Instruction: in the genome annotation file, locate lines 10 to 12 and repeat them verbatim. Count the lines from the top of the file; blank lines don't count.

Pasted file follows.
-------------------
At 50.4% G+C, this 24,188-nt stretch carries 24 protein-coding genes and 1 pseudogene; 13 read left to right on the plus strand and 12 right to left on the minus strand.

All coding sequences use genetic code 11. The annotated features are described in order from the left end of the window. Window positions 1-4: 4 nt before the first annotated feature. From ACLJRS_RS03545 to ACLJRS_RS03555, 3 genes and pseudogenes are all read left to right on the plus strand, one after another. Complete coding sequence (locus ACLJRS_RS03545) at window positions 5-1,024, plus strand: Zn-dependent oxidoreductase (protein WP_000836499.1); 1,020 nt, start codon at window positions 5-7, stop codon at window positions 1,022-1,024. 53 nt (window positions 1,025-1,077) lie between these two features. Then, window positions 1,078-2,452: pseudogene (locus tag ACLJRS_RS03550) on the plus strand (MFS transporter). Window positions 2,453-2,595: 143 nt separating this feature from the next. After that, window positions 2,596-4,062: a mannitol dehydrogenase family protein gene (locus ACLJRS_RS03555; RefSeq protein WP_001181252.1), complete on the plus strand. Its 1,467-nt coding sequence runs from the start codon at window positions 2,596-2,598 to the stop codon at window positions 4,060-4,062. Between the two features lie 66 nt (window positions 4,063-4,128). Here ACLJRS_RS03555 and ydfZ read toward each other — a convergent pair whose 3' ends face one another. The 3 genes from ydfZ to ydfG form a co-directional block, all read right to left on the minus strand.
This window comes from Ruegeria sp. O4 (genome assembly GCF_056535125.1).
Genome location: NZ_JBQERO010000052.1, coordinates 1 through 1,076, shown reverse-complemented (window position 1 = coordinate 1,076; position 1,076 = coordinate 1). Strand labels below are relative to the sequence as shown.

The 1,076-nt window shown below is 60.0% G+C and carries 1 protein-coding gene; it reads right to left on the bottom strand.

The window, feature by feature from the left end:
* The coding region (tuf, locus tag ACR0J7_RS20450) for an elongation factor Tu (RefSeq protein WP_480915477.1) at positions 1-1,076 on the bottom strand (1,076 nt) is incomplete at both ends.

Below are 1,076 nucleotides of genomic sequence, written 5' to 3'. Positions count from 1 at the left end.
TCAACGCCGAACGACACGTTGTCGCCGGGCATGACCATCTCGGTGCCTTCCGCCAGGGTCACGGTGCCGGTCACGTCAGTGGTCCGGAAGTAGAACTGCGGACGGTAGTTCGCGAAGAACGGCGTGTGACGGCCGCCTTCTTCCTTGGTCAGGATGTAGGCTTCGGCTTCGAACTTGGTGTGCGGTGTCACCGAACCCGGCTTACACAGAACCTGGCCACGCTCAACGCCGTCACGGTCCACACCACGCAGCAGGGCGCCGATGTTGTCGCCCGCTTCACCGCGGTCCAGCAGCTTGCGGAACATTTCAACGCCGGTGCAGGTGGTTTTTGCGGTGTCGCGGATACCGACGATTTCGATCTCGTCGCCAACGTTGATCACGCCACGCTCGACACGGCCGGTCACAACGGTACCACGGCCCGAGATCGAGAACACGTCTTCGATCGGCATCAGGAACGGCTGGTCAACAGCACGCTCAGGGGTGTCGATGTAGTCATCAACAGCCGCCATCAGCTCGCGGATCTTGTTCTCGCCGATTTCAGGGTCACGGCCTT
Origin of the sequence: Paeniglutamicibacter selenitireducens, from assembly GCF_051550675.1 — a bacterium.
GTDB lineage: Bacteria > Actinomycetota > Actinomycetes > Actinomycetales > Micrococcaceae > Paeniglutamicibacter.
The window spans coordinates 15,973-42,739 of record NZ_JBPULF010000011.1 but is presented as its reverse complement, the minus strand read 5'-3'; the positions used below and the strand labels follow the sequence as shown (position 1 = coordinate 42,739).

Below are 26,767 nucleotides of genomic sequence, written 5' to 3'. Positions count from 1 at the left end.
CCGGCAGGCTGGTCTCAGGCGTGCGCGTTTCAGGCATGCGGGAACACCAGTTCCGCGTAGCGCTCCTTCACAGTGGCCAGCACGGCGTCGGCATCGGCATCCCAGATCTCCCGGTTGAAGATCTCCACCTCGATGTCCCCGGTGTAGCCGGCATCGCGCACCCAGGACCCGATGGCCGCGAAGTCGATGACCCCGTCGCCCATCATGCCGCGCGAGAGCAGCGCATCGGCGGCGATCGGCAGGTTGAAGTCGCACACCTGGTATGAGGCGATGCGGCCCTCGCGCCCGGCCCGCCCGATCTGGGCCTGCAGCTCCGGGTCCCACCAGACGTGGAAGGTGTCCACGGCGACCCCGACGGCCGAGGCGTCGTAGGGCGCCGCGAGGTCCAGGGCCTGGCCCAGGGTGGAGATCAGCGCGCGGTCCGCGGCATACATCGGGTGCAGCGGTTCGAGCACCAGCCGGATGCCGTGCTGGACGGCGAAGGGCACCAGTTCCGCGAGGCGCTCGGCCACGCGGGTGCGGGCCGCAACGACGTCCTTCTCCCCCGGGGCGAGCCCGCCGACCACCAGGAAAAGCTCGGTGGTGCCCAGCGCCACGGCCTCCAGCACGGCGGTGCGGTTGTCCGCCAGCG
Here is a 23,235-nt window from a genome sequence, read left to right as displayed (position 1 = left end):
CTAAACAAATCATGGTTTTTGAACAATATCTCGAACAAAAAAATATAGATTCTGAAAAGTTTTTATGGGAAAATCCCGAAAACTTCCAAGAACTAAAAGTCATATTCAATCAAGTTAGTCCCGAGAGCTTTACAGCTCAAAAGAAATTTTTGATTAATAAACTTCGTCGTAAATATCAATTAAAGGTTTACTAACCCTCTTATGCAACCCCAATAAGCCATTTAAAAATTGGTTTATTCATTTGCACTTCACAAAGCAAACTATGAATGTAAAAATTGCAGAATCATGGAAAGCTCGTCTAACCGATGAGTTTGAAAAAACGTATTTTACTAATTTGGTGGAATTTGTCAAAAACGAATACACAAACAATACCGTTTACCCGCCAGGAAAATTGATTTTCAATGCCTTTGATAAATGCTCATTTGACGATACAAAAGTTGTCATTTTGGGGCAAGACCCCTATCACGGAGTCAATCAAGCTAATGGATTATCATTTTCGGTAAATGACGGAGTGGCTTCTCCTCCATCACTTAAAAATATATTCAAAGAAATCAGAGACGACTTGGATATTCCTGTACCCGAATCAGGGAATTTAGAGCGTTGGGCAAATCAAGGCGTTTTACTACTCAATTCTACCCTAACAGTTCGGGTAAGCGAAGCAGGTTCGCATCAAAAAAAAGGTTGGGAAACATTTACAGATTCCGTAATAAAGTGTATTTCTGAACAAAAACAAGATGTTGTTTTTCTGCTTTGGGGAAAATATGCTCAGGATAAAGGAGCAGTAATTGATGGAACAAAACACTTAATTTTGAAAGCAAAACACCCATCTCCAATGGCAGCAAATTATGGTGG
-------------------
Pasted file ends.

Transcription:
Origin of the sequence: Paeniglutamicibacter selenitireducens, from assembly GCF_051550675.1 — a bacterium.
GTDB lineage: Bacteria > Actinomycetota > Actinomycetes > Actinomycetales > Micrococcaceae > Paeniglutamicibacter.
The window spans coordinates 15,973-42,739 of record NZ_JBPULF010000011.1 but is presented as its reverse complement, the minus strand read 5'-3'; the positions used below and the strand labels follow the sequence as shown (position 1 = coordinate 42,739).